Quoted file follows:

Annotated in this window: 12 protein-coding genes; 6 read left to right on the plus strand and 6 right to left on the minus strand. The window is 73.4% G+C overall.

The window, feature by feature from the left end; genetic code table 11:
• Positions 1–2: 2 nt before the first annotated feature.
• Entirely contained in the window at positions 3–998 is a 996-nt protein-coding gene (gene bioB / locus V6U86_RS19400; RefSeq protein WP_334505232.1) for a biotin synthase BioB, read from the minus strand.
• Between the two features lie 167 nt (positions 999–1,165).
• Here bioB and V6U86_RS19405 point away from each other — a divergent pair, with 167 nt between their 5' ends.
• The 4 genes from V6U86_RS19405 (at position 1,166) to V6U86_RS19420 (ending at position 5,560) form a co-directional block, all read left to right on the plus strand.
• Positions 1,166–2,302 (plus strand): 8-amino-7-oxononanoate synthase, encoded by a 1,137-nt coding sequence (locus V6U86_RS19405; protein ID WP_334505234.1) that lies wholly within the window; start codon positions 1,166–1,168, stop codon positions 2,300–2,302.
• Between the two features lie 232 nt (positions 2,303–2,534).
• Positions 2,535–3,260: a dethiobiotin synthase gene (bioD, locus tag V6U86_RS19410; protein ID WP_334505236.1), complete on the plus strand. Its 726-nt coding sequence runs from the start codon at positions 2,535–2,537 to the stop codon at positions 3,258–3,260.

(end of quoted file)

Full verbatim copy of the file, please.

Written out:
Annotated in this window: 12 protein-coding genes; 6 read left to right on the plus strand and 6 right to left on the minus strand. The window is 73.4% G+C overall.

The window, feature by feature from the left end; genetic code table 11:
• Positions 1–2: 2 nt before the first annotated feature.
• Entirely contained in the window at positions 3–998 is a 996-nt protein-coding gene (gene bioB / locus V6U86_RS19400; RefSeq protein WP_334505232.1) for a biotin synthase BioB, read from the minus strand.
• Between the two features lie 167 nt (positions 999–1,165).
• Here bioB and V6U86_RS19405 point away from each other — a divergent pair, with 167 nt between their 5' ends.
• The 4 genes from V6U86_RS19405 (at position 1,166) to V6U86_RS19420 (ending at position 5,560) form a co-directional block, all read left to right on the plus strand.
• Positions 1,166–2,302 (plus strand): 8-amino-7-oxononanoate synthase, encoded by a 1,137-nt coding sequence (locus V6U86_RS19405; protein ID WP_334505234.1) that lies wholly within the window; start codon positions 1,166–1,168, stop codon positions 2,300–2,302.
• Between the two features lie 232 nt (positions 2,303–2,534).
• Positions 2,535–3,260: a dethiobiotin synthase gene (bioD, locus tag V6U86_RS19410; protein ID WP_334505236.1), complete on the plus strand. Its 726-nt coding sequence runs from the start codon at positions 2,535–2,537 to the stop codon at positions 3,258–3,260.